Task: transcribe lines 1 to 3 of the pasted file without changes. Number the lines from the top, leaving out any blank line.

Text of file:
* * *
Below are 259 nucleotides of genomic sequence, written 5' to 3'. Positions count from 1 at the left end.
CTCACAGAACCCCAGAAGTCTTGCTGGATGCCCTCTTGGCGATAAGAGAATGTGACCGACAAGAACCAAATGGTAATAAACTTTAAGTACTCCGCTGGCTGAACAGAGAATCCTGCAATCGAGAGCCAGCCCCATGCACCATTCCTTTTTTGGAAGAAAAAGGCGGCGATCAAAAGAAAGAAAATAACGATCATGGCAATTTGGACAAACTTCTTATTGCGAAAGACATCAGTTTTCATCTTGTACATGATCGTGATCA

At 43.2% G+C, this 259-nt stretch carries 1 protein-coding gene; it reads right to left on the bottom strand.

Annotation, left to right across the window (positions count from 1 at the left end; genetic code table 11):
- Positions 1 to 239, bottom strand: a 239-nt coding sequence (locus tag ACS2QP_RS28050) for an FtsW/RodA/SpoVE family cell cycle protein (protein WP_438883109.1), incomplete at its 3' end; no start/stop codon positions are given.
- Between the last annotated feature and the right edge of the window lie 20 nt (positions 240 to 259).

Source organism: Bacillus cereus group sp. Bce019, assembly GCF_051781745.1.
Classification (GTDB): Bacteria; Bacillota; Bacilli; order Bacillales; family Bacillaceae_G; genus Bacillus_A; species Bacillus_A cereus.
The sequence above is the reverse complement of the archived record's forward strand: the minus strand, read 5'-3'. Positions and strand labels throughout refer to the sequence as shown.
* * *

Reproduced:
Below are 259 nucleotides of genomic sequence, written 5' to 3'. Positions count from 1 at the left end.
CTCACAGAACCCCAGAAGTCTTGCTGGATGCCCTCTTGGCGATAAGAGAATGTGACCGACAAGAACCAAATGGTAATAAACTTTAAGTACTCCGCTGGCTGAACAGAGAATCCTGCAATCGAGAGCCAGCCCCATGCACCATTCCTTTTTTGGAAGAAAAAGGCGGCGATCAAAAGAAAGAAAATAACGATCATGGCAATTTGGACAAACTTCTTATTGCGAAAGACATCAGTTTTCATCTTGTACATGATCGTGATCA

At 43.2% G+C, this 259-nt stretch carries 1 protein-coding gene; it reads right to left on the bottom strand.